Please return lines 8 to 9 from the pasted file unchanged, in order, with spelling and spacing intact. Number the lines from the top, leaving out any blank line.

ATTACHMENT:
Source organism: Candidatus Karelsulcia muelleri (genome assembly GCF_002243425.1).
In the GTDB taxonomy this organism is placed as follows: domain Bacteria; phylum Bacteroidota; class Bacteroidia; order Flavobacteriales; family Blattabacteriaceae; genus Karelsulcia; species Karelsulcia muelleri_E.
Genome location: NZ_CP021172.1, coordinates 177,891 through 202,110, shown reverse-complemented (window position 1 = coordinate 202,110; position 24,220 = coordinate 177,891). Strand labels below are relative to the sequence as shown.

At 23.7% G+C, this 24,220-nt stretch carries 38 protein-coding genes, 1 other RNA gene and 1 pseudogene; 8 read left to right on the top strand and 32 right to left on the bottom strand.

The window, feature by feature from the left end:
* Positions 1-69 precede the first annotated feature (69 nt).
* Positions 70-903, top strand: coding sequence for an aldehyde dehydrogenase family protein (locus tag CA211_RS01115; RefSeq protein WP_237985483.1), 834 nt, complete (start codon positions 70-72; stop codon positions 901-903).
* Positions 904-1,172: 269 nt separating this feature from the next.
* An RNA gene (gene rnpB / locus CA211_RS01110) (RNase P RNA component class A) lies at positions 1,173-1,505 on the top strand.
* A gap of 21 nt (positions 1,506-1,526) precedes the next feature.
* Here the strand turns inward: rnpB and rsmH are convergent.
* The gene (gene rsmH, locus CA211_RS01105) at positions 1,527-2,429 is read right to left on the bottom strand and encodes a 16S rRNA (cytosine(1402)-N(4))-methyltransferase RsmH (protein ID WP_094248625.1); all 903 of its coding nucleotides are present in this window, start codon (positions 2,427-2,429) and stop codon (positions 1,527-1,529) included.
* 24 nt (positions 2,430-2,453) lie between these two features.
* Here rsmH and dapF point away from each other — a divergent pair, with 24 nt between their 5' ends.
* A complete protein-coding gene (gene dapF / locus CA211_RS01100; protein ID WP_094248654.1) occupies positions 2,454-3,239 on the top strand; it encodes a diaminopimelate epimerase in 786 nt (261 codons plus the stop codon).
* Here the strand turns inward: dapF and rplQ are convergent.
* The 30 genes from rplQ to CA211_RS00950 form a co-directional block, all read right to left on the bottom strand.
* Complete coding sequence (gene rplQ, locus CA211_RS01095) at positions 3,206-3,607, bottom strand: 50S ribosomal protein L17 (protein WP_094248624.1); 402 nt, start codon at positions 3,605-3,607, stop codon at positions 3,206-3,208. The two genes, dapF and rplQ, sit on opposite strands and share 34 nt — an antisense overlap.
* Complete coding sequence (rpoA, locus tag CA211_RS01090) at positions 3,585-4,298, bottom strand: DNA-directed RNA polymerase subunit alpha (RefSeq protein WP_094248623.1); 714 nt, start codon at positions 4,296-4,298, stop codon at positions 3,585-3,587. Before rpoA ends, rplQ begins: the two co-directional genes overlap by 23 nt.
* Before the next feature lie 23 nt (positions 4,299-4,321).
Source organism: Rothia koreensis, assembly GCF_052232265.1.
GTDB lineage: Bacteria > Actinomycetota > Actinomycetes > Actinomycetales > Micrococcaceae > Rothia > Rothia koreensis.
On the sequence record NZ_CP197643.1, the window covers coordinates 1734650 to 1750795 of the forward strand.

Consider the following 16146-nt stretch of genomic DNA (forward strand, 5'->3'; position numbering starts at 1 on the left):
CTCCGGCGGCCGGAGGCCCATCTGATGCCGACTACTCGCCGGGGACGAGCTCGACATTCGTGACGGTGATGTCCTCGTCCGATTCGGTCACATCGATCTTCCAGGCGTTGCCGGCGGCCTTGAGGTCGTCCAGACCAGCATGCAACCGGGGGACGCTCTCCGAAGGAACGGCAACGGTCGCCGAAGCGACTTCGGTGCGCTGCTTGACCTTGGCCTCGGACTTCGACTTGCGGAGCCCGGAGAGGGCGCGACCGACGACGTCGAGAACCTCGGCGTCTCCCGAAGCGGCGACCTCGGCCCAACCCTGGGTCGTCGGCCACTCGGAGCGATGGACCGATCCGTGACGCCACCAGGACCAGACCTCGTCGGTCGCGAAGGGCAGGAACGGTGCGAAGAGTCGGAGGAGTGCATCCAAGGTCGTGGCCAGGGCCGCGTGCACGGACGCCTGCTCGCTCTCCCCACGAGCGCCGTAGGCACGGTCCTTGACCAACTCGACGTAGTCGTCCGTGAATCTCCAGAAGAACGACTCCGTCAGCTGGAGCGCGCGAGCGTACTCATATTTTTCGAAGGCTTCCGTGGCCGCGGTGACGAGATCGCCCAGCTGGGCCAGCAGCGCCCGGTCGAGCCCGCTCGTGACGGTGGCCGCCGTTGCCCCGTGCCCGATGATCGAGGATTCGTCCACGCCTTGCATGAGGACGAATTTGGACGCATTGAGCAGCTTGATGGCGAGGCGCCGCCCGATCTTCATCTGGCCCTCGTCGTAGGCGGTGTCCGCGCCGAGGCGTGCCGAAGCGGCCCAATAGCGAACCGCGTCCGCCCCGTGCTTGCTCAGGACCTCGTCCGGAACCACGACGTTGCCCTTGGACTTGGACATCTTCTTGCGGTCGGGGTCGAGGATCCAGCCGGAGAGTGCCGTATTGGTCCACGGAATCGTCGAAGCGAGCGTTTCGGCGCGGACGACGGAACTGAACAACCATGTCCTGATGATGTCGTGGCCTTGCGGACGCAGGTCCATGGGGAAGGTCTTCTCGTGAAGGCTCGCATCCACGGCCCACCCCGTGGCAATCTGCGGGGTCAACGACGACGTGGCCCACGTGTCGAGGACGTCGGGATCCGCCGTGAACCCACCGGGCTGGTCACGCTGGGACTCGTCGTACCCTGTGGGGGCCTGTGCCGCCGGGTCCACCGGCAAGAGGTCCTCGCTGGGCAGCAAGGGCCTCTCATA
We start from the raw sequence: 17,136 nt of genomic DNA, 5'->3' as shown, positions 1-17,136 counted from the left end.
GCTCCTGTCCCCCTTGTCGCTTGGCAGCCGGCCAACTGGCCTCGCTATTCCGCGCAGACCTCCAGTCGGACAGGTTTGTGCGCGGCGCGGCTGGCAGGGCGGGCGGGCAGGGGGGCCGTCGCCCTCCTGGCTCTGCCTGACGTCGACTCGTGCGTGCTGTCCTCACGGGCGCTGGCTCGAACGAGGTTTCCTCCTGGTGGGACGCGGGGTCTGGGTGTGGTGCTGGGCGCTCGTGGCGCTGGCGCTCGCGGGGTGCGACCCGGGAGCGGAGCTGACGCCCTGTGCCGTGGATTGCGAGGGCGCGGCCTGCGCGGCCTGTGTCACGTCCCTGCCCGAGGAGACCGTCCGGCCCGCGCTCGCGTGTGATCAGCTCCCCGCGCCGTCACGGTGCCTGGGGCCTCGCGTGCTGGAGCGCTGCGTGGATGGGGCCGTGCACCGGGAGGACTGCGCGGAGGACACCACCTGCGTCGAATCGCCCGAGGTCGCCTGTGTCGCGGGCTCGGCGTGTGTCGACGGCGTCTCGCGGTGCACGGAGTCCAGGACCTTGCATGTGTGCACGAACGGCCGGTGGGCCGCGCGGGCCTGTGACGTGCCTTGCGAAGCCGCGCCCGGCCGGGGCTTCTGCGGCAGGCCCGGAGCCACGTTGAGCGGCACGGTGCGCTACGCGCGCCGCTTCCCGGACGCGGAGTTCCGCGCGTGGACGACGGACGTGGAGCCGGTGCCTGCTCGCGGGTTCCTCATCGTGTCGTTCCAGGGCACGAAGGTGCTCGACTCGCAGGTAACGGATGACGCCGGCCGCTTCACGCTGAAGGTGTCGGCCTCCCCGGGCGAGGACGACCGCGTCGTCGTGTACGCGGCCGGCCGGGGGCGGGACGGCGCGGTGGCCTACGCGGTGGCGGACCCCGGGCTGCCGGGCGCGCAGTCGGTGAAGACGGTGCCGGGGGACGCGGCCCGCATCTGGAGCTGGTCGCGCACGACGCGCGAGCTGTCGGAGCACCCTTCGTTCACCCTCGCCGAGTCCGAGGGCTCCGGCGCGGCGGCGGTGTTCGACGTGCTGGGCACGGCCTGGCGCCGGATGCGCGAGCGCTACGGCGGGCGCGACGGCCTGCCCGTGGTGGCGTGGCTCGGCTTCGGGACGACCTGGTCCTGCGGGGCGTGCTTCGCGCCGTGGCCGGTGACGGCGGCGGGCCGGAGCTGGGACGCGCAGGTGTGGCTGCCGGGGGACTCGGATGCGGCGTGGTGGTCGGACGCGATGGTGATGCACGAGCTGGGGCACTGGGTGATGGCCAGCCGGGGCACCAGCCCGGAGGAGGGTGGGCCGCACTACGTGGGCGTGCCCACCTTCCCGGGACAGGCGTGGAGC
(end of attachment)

* Positions 904-1,172: 269 nt separating this feature from the next.
* An RNA gene (gene rnpB / locus CA211_RS01110) (RNase P RNA component class A) lies at positions 1,173-1,505 on the top strand.